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I have the following method in the class Logic

public class Logic implements ILogic {

@Override
public void doSomethingInterestingAsync(final int number, 
                                        final ICallback callback){
    new Thread(new Runnable() {
        @Override
        public void run() {
            callback.response(number+1);
        }
    }).start();
  }
}

and I usually call it using

ILogic.doSomethingInterestingAsync(1, new ICallback() {
    @Override
    public void response(int number) {
        System.out.println(String.format("response - %s", number));
    }
});

Now I want to unit test it.

So I figured one solution is with CountDownLatch (found in other SO thread)
As Follows:

@Test
public void testDoSomethingInterestingAsync_CountDownLatch() throws Exception {
    final CountDownLatch lock = new CountDownLatch(1);

    ILogic ILogic = new Logic();
    final int testNumber = 1;
    ILogic.doSomethingInterestingAsync(testNumber, new ICallback() {
        @Override
        public void response(int number) {
            assertEquals(testNumber + 1, number);
            lock.countDown();
        }
    });
    assertEquals(true, lock.await(10000, TimeUnit.MILLISECONDS));
}

And it works great.
But I have also read that about Answer in Mockito might be a better practice for that,
But I couldn't quite follow the examples.
How do I write unit tests for methods using call backs using Mockito tools?
Thanks.

share|improve this question
    
Does this question and answer cover the case you're looking for? –  Jeff Bowman Aug 3 '14 at 2:44
    
Hi Jeff. Thanks. The solution and the example you liked here is for a mock that returns the callback. I need to create a unittest that tests the async method. mocking the service that I want to test and creating a call back is not what I wanted. –  rails Aug 3 '14 at 9:16

2 Answers 2

I didn't understand why you need the CountDownLatch to begin with (judging by the code you posted), so I'm going to skip that in my answer, feel free to add a comment explaining what I'm missing.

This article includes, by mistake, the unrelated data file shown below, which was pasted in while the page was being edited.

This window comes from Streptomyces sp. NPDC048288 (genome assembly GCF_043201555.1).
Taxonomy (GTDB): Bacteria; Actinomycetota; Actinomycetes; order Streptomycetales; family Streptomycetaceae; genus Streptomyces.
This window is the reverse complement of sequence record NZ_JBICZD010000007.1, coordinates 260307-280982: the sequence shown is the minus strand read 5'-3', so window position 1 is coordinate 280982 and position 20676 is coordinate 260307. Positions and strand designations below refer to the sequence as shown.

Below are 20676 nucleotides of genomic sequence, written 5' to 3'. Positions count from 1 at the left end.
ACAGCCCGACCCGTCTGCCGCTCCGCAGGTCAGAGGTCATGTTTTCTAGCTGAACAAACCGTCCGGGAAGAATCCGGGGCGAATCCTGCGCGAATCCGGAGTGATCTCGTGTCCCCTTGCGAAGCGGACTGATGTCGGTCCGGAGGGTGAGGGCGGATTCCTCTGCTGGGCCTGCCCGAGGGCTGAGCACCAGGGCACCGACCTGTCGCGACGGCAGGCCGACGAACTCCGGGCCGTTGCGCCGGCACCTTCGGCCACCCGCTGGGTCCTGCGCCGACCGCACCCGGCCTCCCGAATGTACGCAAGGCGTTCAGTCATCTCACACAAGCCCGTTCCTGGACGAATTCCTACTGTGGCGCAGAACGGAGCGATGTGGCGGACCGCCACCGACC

I'd test it as follows:

@Test
public void testDoSomethingInterestingAsyncIncrementsParameter() {
    ILogic logic = new Logic();
    ICallback callback = mock(ICallback.class);

    logic.doSomethingInterestingAsync(SOME_NUMBER, callback);

    verify(callback, timeout(1000)).response(SOME_NUMBER + 1);
}
share|improve this answer
    
Thanks. This isn't going to solve it without some wait technic. The verify().response() runs while the thread is still sleeping. I think mockito has some other option to solve it. –  rails Aug 3 '14 at 8:46
    
You can use the timeout() feature to wait for the thread to start. I've edited my answer to reflect that. See: docs.mockito.googlecode.com/hg/latest/org/mockito/… –  eitanfar Aug 3 '14 at 8:50
    
Thanks. Well. This works (tried it). but It requires me to depend on time estimation. The CountdownLatch is more complex but requires no estimation. –  rails Aug 3 '14 at 8:57
1  
You're right of course, but I'm not sure it's possible to get the same effect using mocks, which was your original question. If you're willing to avoid mocks, your solution is just fine. One thing to notice though, your solution is in the grey area of unit testing, and it might be more appropriate to refer to it as an integration test. The fact that you're running a real multi-threaded test with locks and all is a bit of a stretch as far as unit testing goes. It's a matter of personal taste and preference though. –  eitanfar Aug 3 '14 at 9:03

The CoundownLatch approach works ok, but if that assertion in your callback fails the test will still succeed regardless. Why? The main test thread has no idea what other threads are doing - so assertion failures are only noticed if they occur in the main test thread.

A better and simpler approach to testing threaded/async code is to use something like ConcurrentUnit:

final Waiter waiter = new Waiter();

new Thread(() -> {
  doSomeWork();
  waiter.assertTrue(true);
  waiter.resume();
}).start();

// Wait for resume() to be called
waiter.await(1000);

No need to use a CountdownLatch and assertions done through the Waiter work as you'd expect.

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